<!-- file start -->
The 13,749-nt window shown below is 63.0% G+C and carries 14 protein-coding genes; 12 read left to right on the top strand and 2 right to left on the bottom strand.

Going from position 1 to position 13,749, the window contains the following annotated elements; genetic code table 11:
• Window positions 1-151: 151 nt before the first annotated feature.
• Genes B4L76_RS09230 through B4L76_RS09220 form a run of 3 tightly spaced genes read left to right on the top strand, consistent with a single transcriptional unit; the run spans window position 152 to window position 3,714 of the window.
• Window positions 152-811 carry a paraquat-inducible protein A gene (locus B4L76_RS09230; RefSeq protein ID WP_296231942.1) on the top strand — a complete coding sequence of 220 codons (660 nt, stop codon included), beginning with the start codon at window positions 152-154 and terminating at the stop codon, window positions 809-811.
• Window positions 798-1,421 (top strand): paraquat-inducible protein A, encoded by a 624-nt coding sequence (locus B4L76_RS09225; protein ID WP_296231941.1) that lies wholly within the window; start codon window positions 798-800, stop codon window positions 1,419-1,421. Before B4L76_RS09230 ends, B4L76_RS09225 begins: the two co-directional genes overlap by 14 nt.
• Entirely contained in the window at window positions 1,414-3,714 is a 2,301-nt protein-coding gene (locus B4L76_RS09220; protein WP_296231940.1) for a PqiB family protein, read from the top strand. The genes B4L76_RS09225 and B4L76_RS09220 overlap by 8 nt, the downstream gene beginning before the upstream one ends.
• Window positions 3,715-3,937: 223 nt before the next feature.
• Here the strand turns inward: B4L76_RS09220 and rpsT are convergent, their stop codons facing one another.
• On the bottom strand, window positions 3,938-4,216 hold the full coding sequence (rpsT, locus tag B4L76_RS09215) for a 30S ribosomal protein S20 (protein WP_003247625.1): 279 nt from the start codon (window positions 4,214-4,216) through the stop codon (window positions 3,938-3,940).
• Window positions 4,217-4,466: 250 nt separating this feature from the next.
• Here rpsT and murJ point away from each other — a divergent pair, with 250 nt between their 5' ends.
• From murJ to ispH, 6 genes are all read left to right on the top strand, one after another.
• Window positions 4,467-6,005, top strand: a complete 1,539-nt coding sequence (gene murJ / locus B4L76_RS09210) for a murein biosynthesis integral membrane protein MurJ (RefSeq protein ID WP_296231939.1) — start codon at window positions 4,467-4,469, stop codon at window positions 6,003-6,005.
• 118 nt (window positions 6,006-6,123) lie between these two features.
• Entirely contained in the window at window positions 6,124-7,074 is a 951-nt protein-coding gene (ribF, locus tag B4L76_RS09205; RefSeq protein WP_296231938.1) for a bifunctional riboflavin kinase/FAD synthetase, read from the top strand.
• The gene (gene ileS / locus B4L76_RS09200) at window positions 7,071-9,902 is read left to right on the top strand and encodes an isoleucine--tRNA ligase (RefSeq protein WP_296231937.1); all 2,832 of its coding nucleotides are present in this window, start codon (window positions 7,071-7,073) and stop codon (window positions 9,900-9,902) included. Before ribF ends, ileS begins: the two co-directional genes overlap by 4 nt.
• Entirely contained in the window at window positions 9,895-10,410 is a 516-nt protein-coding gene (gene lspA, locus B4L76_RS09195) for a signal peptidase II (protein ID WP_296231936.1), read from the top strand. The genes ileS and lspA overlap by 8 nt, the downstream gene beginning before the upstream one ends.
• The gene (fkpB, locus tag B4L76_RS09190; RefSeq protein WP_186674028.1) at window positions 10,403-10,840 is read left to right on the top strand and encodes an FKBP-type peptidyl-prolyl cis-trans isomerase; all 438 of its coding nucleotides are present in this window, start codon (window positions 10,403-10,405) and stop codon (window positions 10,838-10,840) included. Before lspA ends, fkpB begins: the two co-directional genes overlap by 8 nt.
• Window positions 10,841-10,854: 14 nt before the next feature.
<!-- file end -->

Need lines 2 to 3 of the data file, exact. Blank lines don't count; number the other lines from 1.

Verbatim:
Going from position 1 to position 13,749, the window contains the following annotated elements; genetic code table 11:
• Window positions 1-151: 151 nt before the first annotated feature.